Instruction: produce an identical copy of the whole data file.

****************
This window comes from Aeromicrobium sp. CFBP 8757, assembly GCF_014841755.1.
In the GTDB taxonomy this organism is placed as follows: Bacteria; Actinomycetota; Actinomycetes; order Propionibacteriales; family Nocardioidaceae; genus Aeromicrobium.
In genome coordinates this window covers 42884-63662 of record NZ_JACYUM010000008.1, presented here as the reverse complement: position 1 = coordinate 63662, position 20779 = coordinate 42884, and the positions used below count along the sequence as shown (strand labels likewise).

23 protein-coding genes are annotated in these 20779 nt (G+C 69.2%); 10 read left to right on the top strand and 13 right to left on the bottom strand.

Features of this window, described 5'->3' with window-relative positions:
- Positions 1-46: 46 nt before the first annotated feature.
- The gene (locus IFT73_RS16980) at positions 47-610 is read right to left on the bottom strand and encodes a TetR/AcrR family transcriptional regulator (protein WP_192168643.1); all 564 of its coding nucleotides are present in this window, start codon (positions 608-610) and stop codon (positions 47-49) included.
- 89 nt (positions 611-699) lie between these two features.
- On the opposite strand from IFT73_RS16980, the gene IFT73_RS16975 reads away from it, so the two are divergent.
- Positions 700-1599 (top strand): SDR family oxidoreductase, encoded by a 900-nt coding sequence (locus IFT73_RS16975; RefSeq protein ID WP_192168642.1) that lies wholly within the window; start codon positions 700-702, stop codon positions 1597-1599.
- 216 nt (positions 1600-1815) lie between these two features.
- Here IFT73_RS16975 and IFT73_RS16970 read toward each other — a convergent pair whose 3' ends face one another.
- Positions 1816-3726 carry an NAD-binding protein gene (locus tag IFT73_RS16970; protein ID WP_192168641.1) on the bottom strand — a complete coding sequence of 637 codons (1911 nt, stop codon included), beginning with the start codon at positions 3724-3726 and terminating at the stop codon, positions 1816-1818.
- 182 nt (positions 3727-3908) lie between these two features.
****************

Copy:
This window comes from Aeromicrobium sp. CFBP 8757, assembly GCF_014841755.1.
In the GTDB taxonomy this organism is placed as follows: Bacteria; Actinomycetota; Actinomycetes; order Propionibacteriales; family Nocardioidaceae; genus Aeromicrobium.
In genome coordinates this window covers 42884-63662 of record NZ_JACYUM010000008.1, presented here as the reverse complement: position 1 = coordinate 63662, position 20779 = coordinate 42884, and the positions used below count along the sequence as shown (strand labels likewise).

23 protein-coding genes are annotated in these 20779 nt (G+C 69.2%); 10 read left to right on the top strand and 13 right to left on the bottom strand.

Features of this window, described 5'->3' with window-relative positions:
- Positions 1-46: 46 nt before the first annotated feature.
- The gene (locus IFT73_RS16980) at positions 47-610 is read right to left on the bottom strand and encodes a TetR/AcrR family transcriptional regulator (protein WP_192168643.1); all 564 of its coding nucleotides are present in this window, start codon (positions 608-610) and stop codon (positions 47-49) included.
- 89 nt (positions 611-699) lie between these two features.
- On the opposite strand from IFT73_RS16980, the gene IFT73_RS16975 reads away from it, so the two are divergent.
- Positions 700-1599 (top strand): SDR family oxidoreductase, encoded by a 900-nt coding sequence (locus IFT73_RS16975; RefSeq protein ID WP_192168642.1) that lies wholly within the window; start codon positions 700-702, stop codon positions 1597-1599.
- 216 nt (positions 1600-1815) lie between these two features.
- Here IFT73_RS16975 and IFT73_RS16970 read toward each other — a convergent pair whose 3' ends face one another.
- Positions 1816-3726 carry an NAD-binding protein gene (locus tag IFT73_RS16970; protein ID WP_192168641.1) on the bottom strand — a complete coding sequence of 637 codons (1911 nt, stop codon included), beginning with the start codon at positions 3724-3726 and terminating at the stop codon, positions 1816-1818.
- 182 nt (positions 3727-3908) lie between these two features.